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Chapter: Modern Medical Toxicology: Chemical Poisons: Non-Metallic Chemical Poisons

Bromine - Chemical Poisons

Bromine - Chemical Poisons
Bromine is a dark reddish-brown, heavy liquid with irritant brown fumes.


Bromine is a dark reddish-brown, heavy liquid with irritant brown fumes. By itself it is rarely encountered in poisoning cases, while the salts (bromides) have often been implicated, especially in the past when they were used extensively in therapeutics as sedative-hypnotics. Even today there are several therapeutic drugs (many of them over-the-counter preparations) which contain bromide ion and have the potential for chronic toxicity (Table 8.3). Methyl bromide is used in soil fumigation which can result in bromide levels as high as 380 mg/kg in vegetables such as lettuce, spinach, tomatoes, radishes, and cucumbers among others. Ethylene dibromide is used in the posthar-vest fumigation of warehouses, ships’ holds, and quarantine chambers affecting fruits, wheat, almonds, tobacco, and dried mushrooms; achieving levels as high as 300 mg/kg.

Usual Fatal Dose

Blood bromide level of 300 mg/100 ml is potentially lethal. Levels greater than 50 to 100 mg/100 ml are usually associated with signs and symptoms of toxicity.

Acceptable daily intake: 1 mg/kg.

Clinical Features

·      Bromine is extremely corrosive to the eyes, skin, bronchial tree and mucous membranes in liquid or vapour form.

·      Ingestion may cause severe corrosive injury to the gastro-intestinal mucosa, abdominal pain, haemorrhagic gastro-enteritis, and circulatory collapse.

·      Inhalation causes respiratory tract irritation, cough, bron-chospasm, upper airway oedema and delayed pulmonary oedema.

·      Ocular exposure results in irritation, lacrimation, inflam-mation, blepharospasm and photophobia.

·      Skin contact causes burns with brown discolouration and slowly healing ulcers.

·              Acute poisoning with bromides causes severe gastrointestinal

·              irritation with nausea and vomiting, which usually prevents absorption of large doses.

·      Methyl bromide or ethylene dibromide inhalation provokes cough, dyspnoea, pneumonitis, pharyngitis, and pulmonary oedema. Eye exposure results in conjunctivitis and keratitis. Dermal contact produces redness and blistering. Ingestion results in headache, vertigo, vomiting, diarrhoea, metabolic acidosis, ventricular fibrillation, convulsions, and hepato-renal damage.

·      When therapeutic drugs containing bromides are taken for a long period, chronic poisoning results refered to as bromism:

o     Anorexia, nausea, salty taste, halitosis, lassitude, low-grade fever, drowsiness, amnesia, slurred speech, abnormal gait, tremor, nystagmus, visual disturbances, and psychosis. Impotence and loss of libido have been reported.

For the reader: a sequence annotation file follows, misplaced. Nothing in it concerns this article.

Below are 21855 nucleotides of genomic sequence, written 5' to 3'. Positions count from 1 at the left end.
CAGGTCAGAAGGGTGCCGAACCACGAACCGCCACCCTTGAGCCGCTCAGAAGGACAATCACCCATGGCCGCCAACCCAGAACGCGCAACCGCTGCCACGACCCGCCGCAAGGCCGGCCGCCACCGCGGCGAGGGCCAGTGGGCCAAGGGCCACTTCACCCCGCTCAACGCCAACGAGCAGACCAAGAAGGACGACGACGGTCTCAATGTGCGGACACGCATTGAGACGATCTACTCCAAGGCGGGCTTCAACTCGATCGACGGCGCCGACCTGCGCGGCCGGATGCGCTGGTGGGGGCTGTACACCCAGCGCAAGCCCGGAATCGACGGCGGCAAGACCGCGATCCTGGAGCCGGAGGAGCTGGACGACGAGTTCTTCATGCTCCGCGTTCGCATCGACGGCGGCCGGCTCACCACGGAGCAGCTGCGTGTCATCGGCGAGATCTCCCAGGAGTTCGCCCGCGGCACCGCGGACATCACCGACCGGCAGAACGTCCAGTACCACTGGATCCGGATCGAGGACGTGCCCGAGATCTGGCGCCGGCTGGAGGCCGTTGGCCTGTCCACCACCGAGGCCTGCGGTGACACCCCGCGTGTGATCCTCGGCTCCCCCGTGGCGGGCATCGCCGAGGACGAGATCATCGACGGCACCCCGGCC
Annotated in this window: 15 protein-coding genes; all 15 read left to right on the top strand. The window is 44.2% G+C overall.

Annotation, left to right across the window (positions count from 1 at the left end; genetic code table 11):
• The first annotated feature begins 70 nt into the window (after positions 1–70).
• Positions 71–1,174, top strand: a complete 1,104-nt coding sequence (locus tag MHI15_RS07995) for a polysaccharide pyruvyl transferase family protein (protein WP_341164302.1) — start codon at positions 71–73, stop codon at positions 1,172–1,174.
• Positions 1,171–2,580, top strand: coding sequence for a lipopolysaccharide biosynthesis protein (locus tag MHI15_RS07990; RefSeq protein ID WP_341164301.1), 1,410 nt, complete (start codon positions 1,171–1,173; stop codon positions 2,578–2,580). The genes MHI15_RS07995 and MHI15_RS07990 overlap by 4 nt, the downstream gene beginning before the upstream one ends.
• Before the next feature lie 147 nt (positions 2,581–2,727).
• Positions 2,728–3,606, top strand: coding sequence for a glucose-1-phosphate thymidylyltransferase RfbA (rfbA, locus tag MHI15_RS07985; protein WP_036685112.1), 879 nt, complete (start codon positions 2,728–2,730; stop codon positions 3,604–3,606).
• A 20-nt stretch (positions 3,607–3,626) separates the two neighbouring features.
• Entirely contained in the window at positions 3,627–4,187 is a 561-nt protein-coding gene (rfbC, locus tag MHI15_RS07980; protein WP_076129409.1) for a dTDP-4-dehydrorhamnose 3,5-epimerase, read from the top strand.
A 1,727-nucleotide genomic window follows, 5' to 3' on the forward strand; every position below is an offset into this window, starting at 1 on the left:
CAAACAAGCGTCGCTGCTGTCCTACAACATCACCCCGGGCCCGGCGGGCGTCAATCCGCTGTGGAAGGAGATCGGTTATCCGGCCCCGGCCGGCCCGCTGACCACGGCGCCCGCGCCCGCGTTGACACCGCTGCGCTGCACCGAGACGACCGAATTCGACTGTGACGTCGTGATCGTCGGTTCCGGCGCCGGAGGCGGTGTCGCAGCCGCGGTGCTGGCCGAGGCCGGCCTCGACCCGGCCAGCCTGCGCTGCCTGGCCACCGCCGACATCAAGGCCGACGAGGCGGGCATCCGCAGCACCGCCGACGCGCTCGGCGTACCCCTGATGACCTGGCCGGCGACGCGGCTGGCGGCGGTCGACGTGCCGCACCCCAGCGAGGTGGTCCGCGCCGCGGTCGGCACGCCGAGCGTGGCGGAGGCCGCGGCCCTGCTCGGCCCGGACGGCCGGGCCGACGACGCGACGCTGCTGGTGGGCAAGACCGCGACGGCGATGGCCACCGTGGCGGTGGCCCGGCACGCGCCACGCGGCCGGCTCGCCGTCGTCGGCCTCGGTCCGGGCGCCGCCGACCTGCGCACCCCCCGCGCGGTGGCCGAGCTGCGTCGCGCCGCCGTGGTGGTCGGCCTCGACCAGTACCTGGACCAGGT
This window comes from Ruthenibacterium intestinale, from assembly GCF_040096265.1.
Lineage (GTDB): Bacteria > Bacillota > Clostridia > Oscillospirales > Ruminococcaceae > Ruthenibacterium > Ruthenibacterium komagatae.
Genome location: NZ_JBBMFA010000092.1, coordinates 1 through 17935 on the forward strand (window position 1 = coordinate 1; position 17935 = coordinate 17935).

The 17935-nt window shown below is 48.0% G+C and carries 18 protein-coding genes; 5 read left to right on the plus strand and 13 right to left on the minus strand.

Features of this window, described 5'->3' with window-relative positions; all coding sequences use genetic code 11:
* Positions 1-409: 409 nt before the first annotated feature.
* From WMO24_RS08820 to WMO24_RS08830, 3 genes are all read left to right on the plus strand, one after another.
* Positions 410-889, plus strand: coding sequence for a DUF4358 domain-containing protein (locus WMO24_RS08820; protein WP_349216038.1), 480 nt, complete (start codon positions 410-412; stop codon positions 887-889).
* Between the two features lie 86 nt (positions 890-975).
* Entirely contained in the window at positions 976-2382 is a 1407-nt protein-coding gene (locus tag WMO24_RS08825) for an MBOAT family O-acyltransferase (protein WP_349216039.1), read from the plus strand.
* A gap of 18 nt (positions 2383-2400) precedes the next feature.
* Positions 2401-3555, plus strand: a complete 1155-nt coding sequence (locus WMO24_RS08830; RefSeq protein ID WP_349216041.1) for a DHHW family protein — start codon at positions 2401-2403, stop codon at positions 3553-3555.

o     Bromide rash is sometimes seen, which is an acneiform eruption beginning in the face and spreading gradu-ally to the rest of the body (Fig 8.7). It may progress to pustular lesions and ulceration (bromodermatuberosum).

·      Bromides cross the placenta and may be detected in the milk of nursing mothers. Case reports suggest that prenatal exposure may cause growth retardation, craniofacial abnor-malities and developmental delay.


·      Urine test: Add 5 ml chloroform and a few drops of nitricacid to 10 ml urine. Allow to stand for 3 minutes. A yellow chloroform layer is diagnostic for bromide intoxication.

·      Decreased anion gap.

·      Serum bromide level: more than 100 mg per 100 ml is significant.

·              Bromides are often radiopaque. Abdominal x-ray may be helpful in confirming diagnosis of acute ingestion and detecting bezoar formation.


1.  Acute Poisoning—

·      Milk or water can be administered as a first-aid measure.

·      Activated charcoal in the usual manner (for organic bromide compounds).

·      Treatment of convulsions with diazepam or phenytoin or babiturates.

·      Decontamination of skin and eye.

·      Sodium chloride orally or intravenously (vide infra).

·      Supportive measures.

·      Haemodialysis in severe cases.

Chronic Poisoning—

·              Stop bromide ingestion.

·              Oral or intravenous sodium chloride. It promotes excre-tion of bromides. Discontinue when symptoms have improved, and the serum bromide level is less than 100 to 150 mg/dL Administration of diuretics such as furosemide (10 mg IV, 4th or 6th hourly) can improve bromide clearance.

·              If saline administration is contraindicated for any reason, administer ammonium chloride, or undertake haemodialysis.

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